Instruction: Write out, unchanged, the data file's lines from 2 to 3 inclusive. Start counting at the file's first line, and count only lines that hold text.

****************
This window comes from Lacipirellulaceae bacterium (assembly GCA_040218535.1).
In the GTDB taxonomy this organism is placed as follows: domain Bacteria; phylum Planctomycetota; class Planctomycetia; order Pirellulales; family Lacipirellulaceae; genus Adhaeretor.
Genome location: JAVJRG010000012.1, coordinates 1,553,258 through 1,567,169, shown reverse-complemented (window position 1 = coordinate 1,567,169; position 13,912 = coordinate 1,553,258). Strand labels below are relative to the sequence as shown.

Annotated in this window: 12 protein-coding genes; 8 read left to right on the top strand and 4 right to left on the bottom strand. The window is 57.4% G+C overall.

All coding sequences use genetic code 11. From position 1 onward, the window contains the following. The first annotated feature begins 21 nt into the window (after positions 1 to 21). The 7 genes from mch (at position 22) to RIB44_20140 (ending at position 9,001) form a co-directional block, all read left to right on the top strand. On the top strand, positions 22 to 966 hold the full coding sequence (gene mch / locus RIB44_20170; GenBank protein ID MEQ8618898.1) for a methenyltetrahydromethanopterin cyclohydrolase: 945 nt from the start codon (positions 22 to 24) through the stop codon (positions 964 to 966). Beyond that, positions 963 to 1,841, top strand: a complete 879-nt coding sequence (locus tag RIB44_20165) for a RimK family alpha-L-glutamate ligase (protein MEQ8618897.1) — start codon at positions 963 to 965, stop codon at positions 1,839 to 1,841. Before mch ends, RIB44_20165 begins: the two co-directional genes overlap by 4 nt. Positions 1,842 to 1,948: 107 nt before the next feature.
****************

In the GTDB taxonomy this organism is placed as follows: domain Bacteria; phylum Planctomycetota; class Planctomycetia; order Pirellulales; family Lacipirellulaceae; genus Adhaeretor.
Genome location: JAVJRG010000012.1, coordinates 1,553,258 through 1,567,169, shown reverse-complemented (window position 1 = coordinate 1,567,169; position 13,912 = coordinate 1,553,258). Strand labels below are relative to the sequence as shown.